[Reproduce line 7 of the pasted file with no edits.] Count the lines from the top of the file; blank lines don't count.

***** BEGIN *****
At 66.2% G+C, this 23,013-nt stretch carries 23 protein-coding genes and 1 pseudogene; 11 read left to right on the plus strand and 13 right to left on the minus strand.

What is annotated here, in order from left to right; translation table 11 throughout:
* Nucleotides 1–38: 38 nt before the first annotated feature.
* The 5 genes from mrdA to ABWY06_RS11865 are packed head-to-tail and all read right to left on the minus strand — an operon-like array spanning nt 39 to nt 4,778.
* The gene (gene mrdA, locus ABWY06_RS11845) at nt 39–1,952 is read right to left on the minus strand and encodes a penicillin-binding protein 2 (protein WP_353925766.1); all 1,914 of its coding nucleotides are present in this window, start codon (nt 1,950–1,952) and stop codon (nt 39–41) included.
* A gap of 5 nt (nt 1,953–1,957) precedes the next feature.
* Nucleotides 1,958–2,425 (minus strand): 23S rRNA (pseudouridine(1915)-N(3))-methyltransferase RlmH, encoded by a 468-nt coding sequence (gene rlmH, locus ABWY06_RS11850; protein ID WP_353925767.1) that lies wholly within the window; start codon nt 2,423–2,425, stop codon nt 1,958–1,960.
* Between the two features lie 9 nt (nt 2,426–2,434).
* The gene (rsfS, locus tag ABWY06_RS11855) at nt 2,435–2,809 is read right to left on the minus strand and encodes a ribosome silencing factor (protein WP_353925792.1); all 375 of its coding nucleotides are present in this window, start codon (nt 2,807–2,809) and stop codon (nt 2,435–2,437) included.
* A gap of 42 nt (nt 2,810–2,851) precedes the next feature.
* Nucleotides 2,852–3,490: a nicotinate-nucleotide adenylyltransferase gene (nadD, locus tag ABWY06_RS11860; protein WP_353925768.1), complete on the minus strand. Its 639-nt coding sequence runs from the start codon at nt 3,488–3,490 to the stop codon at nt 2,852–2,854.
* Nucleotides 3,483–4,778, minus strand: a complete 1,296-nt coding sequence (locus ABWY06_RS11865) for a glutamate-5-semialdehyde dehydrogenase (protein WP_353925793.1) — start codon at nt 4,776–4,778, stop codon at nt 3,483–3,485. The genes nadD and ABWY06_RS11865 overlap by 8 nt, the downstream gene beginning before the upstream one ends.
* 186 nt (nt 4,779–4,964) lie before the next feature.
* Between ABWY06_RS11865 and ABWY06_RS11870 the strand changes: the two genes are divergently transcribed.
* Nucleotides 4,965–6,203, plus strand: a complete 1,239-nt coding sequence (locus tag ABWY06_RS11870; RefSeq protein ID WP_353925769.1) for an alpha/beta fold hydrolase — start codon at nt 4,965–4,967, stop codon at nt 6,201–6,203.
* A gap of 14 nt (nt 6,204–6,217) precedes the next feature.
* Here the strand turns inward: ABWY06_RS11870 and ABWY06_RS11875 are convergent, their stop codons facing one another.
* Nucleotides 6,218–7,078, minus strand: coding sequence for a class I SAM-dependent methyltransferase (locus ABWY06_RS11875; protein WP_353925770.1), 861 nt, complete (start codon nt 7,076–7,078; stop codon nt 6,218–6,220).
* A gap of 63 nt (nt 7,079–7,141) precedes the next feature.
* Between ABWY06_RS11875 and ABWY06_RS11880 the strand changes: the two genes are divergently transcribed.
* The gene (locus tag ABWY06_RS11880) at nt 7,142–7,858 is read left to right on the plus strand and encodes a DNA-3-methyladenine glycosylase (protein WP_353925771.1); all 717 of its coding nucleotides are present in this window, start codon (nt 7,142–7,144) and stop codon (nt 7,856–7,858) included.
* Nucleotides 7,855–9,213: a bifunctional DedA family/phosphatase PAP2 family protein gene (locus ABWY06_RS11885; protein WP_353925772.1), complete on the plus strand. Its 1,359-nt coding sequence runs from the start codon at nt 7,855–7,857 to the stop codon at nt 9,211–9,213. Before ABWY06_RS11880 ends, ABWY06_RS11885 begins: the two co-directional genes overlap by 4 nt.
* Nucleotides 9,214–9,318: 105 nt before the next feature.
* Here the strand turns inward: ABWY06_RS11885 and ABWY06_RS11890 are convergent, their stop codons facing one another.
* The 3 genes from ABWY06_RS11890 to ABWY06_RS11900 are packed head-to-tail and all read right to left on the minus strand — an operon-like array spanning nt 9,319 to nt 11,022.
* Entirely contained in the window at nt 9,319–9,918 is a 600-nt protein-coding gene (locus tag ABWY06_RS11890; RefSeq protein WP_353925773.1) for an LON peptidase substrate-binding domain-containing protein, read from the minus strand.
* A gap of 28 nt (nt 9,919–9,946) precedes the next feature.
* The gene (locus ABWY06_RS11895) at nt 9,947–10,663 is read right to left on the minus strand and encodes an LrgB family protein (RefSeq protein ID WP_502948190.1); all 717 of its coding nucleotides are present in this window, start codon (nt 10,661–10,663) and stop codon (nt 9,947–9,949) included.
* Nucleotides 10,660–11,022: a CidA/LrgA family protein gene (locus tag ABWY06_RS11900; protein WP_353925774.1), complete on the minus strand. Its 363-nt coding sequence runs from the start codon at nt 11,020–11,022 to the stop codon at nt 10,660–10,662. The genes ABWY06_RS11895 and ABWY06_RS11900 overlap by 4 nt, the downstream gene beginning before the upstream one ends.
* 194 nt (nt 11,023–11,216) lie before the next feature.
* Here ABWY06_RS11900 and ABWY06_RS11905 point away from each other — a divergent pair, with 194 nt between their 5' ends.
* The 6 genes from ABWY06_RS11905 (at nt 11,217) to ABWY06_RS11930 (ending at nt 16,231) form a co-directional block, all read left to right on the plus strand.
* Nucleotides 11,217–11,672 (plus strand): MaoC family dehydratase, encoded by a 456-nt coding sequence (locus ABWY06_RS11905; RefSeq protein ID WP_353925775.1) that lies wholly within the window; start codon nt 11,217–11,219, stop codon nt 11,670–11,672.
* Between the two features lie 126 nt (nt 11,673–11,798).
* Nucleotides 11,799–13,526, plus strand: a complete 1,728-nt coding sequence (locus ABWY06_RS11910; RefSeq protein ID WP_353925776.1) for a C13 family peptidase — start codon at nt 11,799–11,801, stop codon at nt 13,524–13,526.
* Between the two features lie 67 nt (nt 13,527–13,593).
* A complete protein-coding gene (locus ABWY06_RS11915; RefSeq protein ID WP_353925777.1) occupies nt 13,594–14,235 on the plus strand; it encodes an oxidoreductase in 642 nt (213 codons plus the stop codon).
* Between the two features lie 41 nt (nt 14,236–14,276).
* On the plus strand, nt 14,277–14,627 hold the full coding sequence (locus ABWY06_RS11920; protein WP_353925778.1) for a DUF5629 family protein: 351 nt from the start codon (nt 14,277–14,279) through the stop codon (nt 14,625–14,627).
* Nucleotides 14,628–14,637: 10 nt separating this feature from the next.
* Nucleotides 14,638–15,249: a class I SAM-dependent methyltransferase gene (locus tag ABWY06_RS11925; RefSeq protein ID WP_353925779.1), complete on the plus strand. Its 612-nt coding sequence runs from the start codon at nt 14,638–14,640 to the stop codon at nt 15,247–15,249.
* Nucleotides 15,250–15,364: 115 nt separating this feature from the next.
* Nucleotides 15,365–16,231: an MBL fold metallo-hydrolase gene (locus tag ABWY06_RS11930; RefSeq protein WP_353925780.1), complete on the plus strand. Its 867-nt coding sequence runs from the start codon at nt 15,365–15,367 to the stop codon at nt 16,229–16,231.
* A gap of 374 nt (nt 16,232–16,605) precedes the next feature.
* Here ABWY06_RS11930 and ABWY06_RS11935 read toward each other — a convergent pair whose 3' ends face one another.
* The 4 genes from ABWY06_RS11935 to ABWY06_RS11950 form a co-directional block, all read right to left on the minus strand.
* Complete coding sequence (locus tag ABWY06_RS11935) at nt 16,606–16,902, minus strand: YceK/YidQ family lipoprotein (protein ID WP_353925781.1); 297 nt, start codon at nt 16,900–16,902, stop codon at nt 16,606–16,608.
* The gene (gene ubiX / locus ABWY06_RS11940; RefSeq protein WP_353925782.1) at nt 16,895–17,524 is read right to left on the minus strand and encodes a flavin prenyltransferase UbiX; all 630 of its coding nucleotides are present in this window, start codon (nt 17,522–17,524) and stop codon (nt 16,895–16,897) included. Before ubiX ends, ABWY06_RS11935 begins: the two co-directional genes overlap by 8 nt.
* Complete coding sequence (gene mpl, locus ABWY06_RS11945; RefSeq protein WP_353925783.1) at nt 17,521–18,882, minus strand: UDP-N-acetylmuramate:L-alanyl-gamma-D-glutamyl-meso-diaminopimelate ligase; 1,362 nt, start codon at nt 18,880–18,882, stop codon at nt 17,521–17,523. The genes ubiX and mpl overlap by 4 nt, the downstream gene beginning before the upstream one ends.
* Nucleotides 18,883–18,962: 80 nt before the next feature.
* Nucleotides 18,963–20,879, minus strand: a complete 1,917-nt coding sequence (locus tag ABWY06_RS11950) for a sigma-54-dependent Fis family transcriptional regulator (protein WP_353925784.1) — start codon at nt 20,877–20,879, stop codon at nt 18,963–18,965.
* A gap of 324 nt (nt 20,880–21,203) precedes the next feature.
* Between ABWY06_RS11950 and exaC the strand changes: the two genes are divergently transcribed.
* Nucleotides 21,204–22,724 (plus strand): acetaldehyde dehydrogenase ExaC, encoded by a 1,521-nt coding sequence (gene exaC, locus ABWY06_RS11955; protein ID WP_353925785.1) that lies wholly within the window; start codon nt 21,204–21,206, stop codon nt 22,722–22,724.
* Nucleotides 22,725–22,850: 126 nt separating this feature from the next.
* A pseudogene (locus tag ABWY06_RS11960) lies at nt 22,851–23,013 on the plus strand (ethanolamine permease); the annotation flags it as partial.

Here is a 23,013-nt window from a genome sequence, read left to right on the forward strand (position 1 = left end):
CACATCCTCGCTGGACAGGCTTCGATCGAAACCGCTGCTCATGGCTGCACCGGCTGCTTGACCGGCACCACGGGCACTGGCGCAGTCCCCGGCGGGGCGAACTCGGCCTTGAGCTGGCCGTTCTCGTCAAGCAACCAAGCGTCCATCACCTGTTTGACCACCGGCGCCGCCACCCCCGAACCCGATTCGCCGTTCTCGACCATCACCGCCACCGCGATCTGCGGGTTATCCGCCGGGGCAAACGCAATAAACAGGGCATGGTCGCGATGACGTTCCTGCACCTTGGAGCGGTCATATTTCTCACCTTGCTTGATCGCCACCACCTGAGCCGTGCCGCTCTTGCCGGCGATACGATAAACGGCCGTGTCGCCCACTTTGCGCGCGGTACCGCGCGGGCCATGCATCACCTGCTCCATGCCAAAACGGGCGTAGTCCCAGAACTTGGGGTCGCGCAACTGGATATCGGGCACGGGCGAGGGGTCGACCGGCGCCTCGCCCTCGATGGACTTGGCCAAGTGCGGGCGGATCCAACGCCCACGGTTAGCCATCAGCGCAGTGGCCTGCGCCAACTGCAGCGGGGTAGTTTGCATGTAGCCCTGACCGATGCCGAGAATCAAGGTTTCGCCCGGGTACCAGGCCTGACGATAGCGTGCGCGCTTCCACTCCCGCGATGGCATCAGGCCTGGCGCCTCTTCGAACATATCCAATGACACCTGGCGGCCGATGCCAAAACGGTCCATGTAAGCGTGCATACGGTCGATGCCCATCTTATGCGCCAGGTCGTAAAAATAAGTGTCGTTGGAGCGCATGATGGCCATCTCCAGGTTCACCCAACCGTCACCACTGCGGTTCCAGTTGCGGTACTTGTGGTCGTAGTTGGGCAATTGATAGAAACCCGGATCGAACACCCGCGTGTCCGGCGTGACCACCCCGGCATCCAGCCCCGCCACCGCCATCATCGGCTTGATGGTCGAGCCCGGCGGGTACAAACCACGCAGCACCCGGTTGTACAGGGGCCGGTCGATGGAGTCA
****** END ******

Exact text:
* Nucleotides 1,958–2,425 (minus strand): 23S rRNA (pseudouridine(1915)-N(3))-methyltransferase RlmH, encoded by a 468-nt coding sequence (gene rlmH, locus ABWY06_RS11850; protein ID WP_353925767.1) that lies wholly within the window; start codon nt 2,423–2,425, stop codon nt 1,958–1,960.